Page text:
Philly’s New Snowplow App Is Live, So You Can See Exactly Which Streets Have Been Treated
Just in time for the snowstorm, PlowPHL is here.
With a significant snowstorm upon us, the city has finally debuted PlowPHL, a Philadelphia snowplow-tracking app that has been in development for more than two years.
We first told you about PlowPHL a few weeks ago, when the city was using the February 1st snowstorm to test out a beta version of the app.
A streets department spokesperson had told us that part of the delay in launching PlowPHL was simply a lack of snow in Philadelphia (keep in mind we got a meager third of an inch last winter), which meant a lack of testing opportunities. But this winter is different.
The idea of PlowPHL is simple enough: You type in an address on the PlowPHL screen and then the app shows you the status of the streets around that address. You can zoom in and zoom out. The app is set up to differentiate between streets treated within the past six hours, streets treated between six and twelve hours ago, streets last treated more than twelve hours ago, and streets not treated at all. The streets department says there’s about a 15-minute delay between the snowplow plowing a street and the app updating the plow’s data.
All of the city snowplows have predetermined routes. PlowPHL works by comparing a predetermined route for a given plow with near real-time GPS data received from that plow.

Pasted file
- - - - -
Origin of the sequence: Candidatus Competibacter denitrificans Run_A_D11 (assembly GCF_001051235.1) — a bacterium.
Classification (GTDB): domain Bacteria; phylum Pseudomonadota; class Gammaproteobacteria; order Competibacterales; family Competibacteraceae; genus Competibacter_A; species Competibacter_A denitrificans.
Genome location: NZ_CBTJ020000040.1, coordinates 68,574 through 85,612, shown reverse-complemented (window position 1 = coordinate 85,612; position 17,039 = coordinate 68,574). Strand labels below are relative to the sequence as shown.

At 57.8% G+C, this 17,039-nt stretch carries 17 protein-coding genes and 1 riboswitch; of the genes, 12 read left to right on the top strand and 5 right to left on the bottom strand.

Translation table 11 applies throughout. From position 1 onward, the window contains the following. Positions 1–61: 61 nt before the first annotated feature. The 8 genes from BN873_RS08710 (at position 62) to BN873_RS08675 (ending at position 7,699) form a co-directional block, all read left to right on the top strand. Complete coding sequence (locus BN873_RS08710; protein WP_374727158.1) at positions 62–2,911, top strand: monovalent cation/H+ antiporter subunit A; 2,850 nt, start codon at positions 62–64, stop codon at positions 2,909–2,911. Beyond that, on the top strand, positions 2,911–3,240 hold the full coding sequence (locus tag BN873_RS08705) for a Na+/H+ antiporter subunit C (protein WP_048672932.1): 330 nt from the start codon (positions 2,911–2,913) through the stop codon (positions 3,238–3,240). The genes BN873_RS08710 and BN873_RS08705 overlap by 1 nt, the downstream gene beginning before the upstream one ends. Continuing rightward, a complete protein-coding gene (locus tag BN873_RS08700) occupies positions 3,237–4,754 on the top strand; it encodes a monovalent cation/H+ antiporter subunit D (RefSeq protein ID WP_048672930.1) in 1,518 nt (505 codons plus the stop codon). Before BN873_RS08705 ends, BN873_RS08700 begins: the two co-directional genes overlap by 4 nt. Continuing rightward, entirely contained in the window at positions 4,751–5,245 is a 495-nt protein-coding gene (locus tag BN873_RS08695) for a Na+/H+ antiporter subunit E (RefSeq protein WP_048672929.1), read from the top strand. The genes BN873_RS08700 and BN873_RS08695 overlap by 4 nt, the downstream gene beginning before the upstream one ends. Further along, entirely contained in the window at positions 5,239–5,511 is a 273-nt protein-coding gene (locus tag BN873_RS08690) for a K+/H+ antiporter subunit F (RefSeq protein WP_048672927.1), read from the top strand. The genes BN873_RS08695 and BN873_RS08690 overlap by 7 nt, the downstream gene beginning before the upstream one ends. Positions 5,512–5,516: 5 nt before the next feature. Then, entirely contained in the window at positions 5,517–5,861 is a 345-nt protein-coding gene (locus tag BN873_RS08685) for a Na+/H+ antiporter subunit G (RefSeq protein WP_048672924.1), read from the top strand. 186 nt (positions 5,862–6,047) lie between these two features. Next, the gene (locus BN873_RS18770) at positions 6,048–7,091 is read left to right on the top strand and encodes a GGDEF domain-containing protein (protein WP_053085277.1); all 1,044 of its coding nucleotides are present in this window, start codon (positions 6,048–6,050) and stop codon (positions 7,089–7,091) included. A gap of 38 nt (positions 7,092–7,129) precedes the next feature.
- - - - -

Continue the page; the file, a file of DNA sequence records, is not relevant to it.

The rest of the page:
So when a snowplow that is supposed to go from 2nd and Walnut streets to 13th and Walnut streets does just that, the streets department’s system records that street as treated, taking it on faith that the plow itself was actually down and clearing the street. Streets department commissioner Carlton Williams says he’s working on a way that the city can detect whether the plow is actually up or down as it travels on a street.
We checked PlowPHL repeatedly in the early morning hours as snow continued to fall and saw as streets changed colors indicating they had been treated.
“The recent back-to-back snow events demonstrates how winter weather can be unpredictable,” Mayor Jim Kenney said in a statement on Wednesday. “With PlowPHL residents now have near real-time access to track how the city responds and treats roadways during any type of snow event. This new tool further demonstrates our administration’s commitment to transparency and accountability in city services.”
Note that some major Philadelphia roadways, including City Avenue, I-676 and I-76, are not included in PlowPHL’s results. Those roads are the responsibility of PennDOT, which doesn’t have an app.